December 12, 2017


Do NOT watch the trailer. I repeat, do NOT watch the trailer.
It makes "Glitch" look like a gorey action film which it is not.
It's a drama with well-placed, well-paced action.

Looking for a binge-worthy Netflix series? Look no further than the fine, fine Australian thriller: "Glitch." I'm not even going to sub-categorize it because that might give away the answer to the mystery of several people in the same town, in the same cemetery crawling out of their graves. Creepy? Not really. And before you groan and think: "ANOTHER zombie story"?...maybe it's not. I'm no fan of zombies myself. OK, that's my last and only revelation.

The careful exposition, the unfolding and interweaving of relationships are masterful. What connection, if any, do all these returning bodies and souls have with each other? Why were they chosen to come back? Do they even know why? (Some even lived a couple of centuries ago, which makes it all the more fascinating.)


The acting is superb, all except for one actor (not his fault) who--inexplicably--is hardly given any lines at all. His is almost like a non-speaking extra role. His character is a dashing, middle-aged naval officer from the 19th century, and this handsome thespian is reduced to brooding and flashing prime smouldering looks whenever the camera frequently gloms onto him. But this is the series' only major "glitch."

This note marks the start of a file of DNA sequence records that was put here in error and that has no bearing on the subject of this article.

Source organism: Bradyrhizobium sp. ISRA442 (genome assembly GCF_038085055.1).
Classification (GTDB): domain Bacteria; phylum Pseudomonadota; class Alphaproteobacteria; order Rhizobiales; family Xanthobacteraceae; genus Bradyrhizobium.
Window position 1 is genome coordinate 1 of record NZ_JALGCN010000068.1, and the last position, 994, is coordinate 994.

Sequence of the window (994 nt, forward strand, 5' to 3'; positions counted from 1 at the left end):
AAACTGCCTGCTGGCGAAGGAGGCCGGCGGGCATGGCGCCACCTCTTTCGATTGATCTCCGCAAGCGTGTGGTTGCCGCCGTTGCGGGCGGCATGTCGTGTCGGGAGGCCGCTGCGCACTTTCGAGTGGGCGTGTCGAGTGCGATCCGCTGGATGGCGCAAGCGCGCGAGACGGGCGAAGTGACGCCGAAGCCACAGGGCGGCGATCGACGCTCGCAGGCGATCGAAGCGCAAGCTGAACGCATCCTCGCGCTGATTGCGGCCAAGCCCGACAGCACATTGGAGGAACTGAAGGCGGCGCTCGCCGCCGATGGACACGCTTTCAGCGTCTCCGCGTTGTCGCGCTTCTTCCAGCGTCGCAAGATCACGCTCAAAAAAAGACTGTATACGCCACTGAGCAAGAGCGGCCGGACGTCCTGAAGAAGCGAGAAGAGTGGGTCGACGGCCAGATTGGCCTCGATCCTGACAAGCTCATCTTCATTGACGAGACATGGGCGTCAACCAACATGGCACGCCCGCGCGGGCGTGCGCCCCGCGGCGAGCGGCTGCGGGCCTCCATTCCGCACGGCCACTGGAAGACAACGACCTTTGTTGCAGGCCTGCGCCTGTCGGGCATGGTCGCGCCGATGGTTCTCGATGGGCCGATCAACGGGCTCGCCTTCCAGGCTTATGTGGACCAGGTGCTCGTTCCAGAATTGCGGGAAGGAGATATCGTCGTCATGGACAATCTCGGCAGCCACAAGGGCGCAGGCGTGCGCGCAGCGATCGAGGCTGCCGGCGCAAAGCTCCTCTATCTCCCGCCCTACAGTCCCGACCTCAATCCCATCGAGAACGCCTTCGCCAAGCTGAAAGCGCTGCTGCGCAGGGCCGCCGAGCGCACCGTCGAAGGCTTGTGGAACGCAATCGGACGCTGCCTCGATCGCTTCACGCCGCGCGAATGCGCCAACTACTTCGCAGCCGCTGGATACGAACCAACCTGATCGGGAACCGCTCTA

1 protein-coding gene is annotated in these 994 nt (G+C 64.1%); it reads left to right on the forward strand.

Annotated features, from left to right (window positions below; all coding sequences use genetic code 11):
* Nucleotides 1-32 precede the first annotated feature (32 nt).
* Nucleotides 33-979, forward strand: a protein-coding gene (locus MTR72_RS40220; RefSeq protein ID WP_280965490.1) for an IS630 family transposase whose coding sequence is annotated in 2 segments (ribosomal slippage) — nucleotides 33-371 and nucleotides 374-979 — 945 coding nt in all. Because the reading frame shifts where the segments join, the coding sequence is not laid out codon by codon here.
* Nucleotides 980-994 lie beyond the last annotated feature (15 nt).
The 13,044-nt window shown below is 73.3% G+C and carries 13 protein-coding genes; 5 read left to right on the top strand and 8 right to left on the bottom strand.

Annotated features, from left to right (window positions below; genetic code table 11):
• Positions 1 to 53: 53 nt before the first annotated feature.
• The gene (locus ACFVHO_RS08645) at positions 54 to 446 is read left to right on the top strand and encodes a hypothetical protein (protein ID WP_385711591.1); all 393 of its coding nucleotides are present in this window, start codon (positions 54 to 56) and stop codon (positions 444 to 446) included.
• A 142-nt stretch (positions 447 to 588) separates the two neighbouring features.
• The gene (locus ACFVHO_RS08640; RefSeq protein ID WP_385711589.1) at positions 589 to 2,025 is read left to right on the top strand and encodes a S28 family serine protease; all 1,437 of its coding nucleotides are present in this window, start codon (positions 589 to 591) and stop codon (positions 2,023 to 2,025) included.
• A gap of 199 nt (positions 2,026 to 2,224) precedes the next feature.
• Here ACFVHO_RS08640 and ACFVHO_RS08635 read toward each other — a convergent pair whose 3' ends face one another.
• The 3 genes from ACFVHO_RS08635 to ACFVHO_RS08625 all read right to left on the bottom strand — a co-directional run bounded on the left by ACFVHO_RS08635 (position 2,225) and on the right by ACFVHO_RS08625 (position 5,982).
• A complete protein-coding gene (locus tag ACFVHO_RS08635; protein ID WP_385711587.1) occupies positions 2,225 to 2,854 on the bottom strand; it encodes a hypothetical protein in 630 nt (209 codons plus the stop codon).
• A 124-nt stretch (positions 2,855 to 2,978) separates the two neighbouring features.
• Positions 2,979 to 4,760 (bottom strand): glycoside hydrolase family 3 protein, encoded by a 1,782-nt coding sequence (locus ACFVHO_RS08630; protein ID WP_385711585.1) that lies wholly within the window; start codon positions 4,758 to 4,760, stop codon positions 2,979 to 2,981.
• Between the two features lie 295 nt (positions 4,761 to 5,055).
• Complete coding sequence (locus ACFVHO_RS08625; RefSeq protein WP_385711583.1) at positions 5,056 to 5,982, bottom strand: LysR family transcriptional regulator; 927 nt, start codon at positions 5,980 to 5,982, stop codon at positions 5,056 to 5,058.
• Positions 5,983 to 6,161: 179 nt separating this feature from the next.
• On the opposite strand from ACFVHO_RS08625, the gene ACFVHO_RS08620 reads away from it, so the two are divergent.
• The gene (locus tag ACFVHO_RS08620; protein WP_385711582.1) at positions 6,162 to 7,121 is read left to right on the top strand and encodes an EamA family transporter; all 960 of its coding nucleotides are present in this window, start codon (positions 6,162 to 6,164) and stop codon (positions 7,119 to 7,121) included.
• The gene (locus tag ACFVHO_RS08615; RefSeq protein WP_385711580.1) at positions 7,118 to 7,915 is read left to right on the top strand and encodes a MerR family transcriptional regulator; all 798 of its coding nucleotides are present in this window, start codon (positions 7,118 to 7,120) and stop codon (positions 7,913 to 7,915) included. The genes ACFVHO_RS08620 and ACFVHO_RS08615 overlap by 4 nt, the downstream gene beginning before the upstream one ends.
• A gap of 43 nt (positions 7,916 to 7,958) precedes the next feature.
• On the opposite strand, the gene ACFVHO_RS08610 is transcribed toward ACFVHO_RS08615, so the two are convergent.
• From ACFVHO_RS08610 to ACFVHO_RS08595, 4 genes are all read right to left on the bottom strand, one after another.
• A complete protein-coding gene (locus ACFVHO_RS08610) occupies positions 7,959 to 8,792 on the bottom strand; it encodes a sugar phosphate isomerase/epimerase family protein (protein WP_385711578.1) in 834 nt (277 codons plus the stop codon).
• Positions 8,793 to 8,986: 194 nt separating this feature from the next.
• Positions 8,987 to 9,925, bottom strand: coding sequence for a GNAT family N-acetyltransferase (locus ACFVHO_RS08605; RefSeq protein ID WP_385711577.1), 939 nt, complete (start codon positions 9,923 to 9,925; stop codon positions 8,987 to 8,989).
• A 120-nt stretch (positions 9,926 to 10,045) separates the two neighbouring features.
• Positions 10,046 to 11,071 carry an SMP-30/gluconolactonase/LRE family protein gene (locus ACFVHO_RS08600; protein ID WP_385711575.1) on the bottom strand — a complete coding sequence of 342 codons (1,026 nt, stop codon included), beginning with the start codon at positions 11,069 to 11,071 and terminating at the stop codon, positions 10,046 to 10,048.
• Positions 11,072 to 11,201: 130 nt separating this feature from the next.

Another character--also from a long-faded past--is an unlikeable Irish fellow, an estate owner who treats Aborigines as his slaves. His backstory and role are incredibly rich. What if you got to come back and meet your descendants, several generations into the future? "Glitch" avoids the trope of the dead coming back to right wrongs or finish something. Rather, it's more about the sacramental act of  reconciliation.

Every character is utterly believable, especially a mature woman who plays a Swedish scientist. Is she a good guy or a bad guy?

There is one extremely short, unnecessary and awkward view of a couple having sex--caught in flagrante--which proves that watching other people have sex is ridiculous.


The solid first season sets us up for an even better second season. May I add that this outstanding series has a woman writer and a woman director?

In film school (UCLA), it was mentioned that Australian films are "life-affirming," which I have always found to be the case. "Glitch" is no exception. In fact, when the topic of dementia is brought up in the film, in an extremely interesting way (all kinds of bio-ethical and philosophical questions are pondered in "Glitch")--the answer, the ultimate answer given is one of the most human and beautiful ever put forth in screen drama.

Albeit without any explicit show or support of religion, God is not absent from this "film." In fact, God--as a defined and distinct entity--is present, mostly, I believe, somehow embodied in the filmmakers' and actors' consciousnesses.


1 comment:

  1. I stumbled onto Glitch as well last summer, season 1, I liked it as well.